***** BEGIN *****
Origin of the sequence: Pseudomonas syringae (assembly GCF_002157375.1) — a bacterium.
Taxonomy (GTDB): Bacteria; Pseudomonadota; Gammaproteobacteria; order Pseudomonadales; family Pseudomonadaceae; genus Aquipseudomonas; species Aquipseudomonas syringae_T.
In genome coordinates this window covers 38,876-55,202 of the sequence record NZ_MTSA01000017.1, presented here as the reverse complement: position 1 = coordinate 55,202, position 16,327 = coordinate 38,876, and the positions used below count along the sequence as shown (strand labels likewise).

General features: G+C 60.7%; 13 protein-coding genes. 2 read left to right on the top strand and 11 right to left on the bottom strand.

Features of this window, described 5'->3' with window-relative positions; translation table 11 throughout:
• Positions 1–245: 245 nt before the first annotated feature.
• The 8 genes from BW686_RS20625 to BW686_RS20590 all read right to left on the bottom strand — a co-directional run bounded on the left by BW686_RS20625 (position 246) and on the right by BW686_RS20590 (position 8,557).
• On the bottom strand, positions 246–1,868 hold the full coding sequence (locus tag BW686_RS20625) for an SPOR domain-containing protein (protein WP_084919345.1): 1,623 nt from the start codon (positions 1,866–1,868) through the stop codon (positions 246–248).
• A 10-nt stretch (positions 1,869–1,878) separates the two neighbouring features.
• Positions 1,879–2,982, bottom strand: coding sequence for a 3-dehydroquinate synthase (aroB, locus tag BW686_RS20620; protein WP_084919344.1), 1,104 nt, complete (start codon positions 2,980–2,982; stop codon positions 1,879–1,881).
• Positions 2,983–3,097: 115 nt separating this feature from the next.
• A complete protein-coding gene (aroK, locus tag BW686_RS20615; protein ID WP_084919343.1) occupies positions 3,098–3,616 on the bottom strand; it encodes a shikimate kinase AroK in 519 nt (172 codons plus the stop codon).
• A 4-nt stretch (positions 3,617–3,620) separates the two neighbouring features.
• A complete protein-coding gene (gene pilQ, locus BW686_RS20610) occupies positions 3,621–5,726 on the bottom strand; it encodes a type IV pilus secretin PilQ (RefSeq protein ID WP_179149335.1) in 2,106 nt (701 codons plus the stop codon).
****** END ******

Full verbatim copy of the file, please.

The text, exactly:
Origin of the sequence: Pseudomonas syringae (assembly GCF_002157375.1) — a bacterium.
Taxonomy (GTDB): Bacteria; Pseudomonadota; Gammaproteobacteria; order Pseudomonadales; family Pseudomonadaceae; genus Aquipseudomonas; species Aquipseudomonas syringae_T.
In genome coordinates this window covers 38,876-55,202 of the sequence record NZ_MTSA01000017.1, presented here as the reverse complement: position 1 = coordinate 55,202, position 16,327 = coordinate 38,876, and the positions used below count along the sequence as shown (strand labels likewise).

General features: G+C 60.7%; 13 protein-coding genes. 2 read left to right on the top strand and 11 right to left on the bottom strand.

Features of this window, described 5'->3' with window-relative positions; translation table 11 throughout:
• Positions 1–245: 245 nt before the first annotated feature.
• The 8 genes from BW686_RS20625 to BW686_RS20590 all read right to left on the bottom strand — a co-directional run bounded on the left by BW686_RS20625 (position 246) and on the right by BW686_RS20590 (position 8,557).
• On the bottom strand, positions 246–1,868 hold the full coding sequence (locus tag BW686_RS20625) for an SPOR domain-containing protein (protein WP_084919345.1): 1,623 nt from the start codon (positions 1,866–1,868) through the stop codon (positions 246–248).
• A 10-nt stretch (positions 1,869–1,878) separates the two neighbouring features.
• Positions 1,879–2,982, bottom strand: coding sequence for a 3-dehydroquinate synthase (aroB, locus tag BW686_RS20620; protein WP_084919344.1), 1,104 nt, complete (start codon positions 2,980–2,982; stop codon positions 1,879–1,881).
• Positions 2,983–3,097: 115 nt separating this feature from the next.
• A complete protein-coding gene (aroK, locus tag BW686_RS20615; protein ID WP_084919343.1) occupies positions 3,098–3,616 on the bottom strand; it encodes a shikimate kinase AroK in 519 nt (172 codons plus the stop codon).
• A 4-nt stretch (positions 3,617–3,620) separates the two neighbouring features.
• A complete protein-coding gene (gene pilQ, locus BW686_RS20610) occupies positions 3,621–5,726 on the bottom strand; it encodes a type IV pilus secretin PilQ (RefSeq protein ID WP_179149335.1) in 2,106 nt (701 codons plus the stop codon).